(maybe because it was only advertised to the guild). He willed any proceeds to go
to the guild that had given him so many friendships. Not sure what the guild eventually
did with that money. But I think part of it was allocated for an etching press (they are
still building their funds to buy one but it got them closer). Although I didn't know him
well, I now have one of his unsigned watercolour paintings (a sketch, really) on my
wall and love it; I think of him whenever I see it.

If it were me, if I had artwork that people wanted, I would do the same thing, but would
make it benefit a local wildlife animal hospital since they do such good work.

Just some thoughts,
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Message 11
From: cjchapel #
Date: Thu, 05 Jan 2012 18:40:11 GMT
Subject: [Baren 44934] Letterpress/Paper video
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Thank you so much for posting this.

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Message 12
From: key sevn
Date: Thu, 05 Jan 2012 20:37:33 GMT
Subject: [Baren 44935] Re: morbid subject
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Maybe I will order to make a coffin from my blocks ;) Lynita i would say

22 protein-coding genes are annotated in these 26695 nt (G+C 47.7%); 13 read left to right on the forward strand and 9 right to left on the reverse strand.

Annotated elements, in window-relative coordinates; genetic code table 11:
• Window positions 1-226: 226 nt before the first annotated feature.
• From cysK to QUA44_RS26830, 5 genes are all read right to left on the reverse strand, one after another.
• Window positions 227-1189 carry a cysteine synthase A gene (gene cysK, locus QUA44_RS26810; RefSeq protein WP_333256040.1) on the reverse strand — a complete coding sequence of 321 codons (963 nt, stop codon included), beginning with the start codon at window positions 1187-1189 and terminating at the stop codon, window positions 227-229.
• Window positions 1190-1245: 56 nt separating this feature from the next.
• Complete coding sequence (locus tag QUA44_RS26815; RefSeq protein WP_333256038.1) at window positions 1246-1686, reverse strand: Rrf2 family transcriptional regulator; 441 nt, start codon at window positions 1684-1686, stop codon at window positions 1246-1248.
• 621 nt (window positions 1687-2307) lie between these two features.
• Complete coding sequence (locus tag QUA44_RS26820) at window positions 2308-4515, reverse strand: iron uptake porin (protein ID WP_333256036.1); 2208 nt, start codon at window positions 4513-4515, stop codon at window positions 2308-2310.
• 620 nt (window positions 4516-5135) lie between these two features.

don't destroy, but I keep also lots of bad prints because I like them,
don't want people to see this though. I have all my lithographs packed int
4 or 5 folios closed with tape, havent seen them a years, and I don't need
to. Kind of survival pack ;)I have also a big mountain of drawings in my
parent's house basement, tried to count it few times, but I couldnt. But
seriously - I don't know.

Great thread btw. Thank you Linda.

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Message 13
From: "Maria Arango Diener"
Date: Thu, 05 Jan 2012 20:45:43 GMT
Subject: [Baren 44936] Re: morbid subject
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Come to think of it, paper makes GREAT insulation! Maybe I'll start tossing
the bad ones in the attic?



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Message 14
From: Barbara Mason
Date: Thu, 05 Jan 2012 23:05:14 GMT
Subject: [Baren 44937] opportunityi
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Calling All Artists!

Located in Bend, Oregon, Atelier 6000 is a printmaking and book arts
studio and gallery presenting local & national artists working across
multiple disciplines with an emphasis on contemporary book arts, works
on paper, and printmaking.

A6 will feature "Upcycled Art" in April of 2012. . . . One persons
trash is anothers treasure - artwork created from what some may
consider waste giving the items a new lease on life. This exhibition
highlights artists aiming at good usable design and real beauty taking
the notion of reprocessing and conservation to a new height in
original prints from collagraphic plates of found objects, as well as
2D and 3D mixed media art to create Upcycled Art.

Attached is a prospectus for the Upcycled Art exhibition. Please
forward this email to any artists that may be interested in this
exhibition. The prospectus and entry form are also online at To link to the information directly: